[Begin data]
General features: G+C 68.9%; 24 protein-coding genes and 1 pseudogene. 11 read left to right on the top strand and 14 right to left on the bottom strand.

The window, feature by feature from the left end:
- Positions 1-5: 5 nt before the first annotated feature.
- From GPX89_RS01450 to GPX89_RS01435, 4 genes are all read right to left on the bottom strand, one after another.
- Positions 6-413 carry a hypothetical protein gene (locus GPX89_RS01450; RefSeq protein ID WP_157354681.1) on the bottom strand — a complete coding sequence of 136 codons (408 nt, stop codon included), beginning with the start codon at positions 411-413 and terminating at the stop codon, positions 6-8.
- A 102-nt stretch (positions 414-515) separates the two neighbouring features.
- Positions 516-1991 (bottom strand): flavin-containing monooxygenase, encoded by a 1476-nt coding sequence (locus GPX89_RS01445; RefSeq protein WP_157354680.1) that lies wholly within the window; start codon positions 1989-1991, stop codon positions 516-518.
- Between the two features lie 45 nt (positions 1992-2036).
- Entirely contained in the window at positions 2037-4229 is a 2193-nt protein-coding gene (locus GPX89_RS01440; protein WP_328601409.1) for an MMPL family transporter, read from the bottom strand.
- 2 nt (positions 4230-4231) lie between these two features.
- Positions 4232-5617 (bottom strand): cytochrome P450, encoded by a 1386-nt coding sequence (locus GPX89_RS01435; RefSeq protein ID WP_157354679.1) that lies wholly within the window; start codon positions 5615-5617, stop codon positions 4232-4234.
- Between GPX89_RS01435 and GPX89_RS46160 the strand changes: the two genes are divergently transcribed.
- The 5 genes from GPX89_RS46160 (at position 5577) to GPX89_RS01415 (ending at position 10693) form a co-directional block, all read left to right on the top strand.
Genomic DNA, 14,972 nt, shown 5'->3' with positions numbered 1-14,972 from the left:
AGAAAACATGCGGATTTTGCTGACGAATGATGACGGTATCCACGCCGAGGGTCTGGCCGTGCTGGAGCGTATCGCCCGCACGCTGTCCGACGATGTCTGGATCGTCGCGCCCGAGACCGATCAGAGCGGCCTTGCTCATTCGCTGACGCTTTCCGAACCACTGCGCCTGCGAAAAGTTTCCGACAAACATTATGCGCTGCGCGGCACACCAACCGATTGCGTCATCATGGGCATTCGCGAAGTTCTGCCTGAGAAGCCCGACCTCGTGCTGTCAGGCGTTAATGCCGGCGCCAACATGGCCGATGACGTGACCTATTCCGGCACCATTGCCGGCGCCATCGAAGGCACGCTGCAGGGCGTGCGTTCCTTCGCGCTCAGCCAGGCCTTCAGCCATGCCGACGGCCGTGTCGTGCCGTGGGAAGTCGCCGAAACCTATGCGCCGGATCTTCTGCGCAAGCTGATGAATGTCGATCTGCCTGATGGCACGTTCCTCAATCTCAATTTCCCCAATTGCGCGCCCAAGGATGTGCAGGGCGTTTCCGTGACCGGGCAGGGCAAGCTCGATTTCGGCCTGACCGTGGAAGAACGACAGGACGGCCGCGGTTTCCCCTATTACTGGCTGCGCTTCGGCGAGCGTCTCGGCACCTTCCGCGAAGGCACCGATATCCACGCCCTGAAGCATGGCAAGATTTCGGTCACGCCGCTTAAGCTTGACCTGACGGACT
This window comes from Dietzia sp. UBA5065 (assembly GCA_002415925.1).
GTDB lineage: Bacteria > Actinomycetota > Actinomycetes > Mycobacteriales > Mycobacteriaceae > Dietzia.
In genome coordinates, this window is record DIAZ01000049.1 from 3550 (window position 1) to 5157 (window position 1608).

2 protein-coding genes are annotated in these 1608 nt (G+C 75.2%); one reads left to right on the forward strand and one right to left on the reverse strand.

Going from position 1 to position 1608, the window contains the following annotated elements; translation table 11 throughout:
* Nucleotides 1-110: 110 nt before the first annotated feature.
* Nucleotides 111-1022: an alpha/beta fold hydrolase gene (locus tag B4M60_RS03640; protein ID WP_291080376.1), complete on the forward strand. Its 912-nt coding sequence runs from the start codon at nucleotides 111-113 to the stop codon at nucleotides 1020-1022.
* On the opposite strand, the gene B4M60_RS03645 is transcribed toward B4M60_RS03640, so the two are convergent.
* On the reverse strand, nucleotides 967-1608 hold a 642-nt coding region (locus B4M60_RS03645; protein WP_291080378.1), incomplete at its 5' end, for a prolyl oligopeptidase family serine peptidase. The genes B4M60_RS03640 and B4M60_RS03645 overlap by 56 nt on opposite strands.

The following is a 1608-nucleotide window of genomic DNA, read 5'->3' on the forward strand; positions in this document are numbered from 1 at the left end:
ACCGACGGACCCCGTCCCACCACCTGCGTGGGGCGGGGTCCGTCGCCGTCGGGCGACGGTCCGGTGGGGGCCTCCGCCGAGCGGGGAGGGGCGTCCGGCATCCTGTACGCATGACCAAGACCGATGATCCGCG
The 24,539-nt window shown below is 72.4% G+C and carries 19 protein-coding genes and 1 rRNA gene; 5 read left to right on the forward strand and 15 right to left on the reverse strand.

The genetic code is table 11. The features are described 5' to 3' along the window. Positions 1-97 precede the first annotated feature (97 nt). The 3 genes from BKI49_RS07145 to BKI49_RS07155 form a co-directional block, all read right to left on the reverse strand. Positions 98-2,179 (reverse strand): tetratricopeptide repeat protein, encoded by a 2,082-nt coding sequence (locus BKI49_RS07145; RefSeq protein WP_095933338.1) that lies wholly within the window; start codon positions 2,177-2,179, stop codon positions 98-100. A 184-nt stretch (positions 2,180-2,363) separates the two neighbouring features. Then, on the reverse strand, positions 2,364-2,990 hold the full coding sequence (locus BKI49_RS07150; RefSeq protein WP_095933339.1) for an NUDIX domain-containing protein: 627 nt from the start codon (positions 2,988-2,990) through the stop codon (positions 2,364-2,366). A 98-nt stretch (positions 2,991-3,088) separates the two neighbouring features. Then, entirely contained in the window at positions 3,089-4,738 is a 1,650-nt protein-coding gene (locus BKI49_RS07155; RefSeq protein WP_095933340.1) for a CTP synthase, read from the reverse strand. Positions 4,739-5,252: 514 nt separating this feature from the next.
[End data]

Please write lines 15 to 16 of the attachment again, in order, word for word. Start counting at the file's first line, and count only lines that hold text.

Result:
AGAAAACATGCGGATTTTGCTGACGAATGATGACGGTATCCACGCCGAGGGTCTGGCCGTGCTGGAGCGTATCGCCCGCACGCTGTCCGACGATGTCTGGATCGTCGCGCCCGAGACCGATCAGAGCGGCCTTGCTCATTCGCTGACGCTTTCCGAACCACTGCGCCTGCGAAAAGTTTCCGACAAACATTATGCGCTGCGCGGCACACCAACCGATTGCGTCATCATGGGCATTCGCGAAGTTCTGCCTGAGAAGCCCGACCTCGTGCTGTCAGGCGTTAATGCCGGCGCCAACATGGCCGATGACGTGACCTATTCCGGCACCATTGCCGGCGCCATCGAAGGCACGCTGCAGGGCGTGCGTTCCTTCGCGCTCAGCCAGGCCTTCAGCCATGCCGACGGCCGTGTCGTGCCGTGGGAAGTCGCCGAAACCTATGCGCCGGATCTTCTGCGCAAGCTGATGAATGTCGATCTGCCTGATGGCACGTTCCTCAATCTCAATTTCCCCAATTGCGCGCCCAAGGATGTGCAGGGCGTTTCCGTGACCGGGCAGGGCAAGCTCGATTTCGGCCTGACCGTGGAAGAACGACAGGACGGCCGCGGTTTCCCCTATTACTGGCTGCGCTTCGGCGAGCGTCTCGGCACCTTCCGCGAAGGCACCGATATCCACGCCCTGAAGCATGGCAAGATTTCGGTCACGCCGCTTAAGCTTGACCTGACGGACT
This window comes from Dietzia sp. UBA5065 (assembly GCA_002415925.1).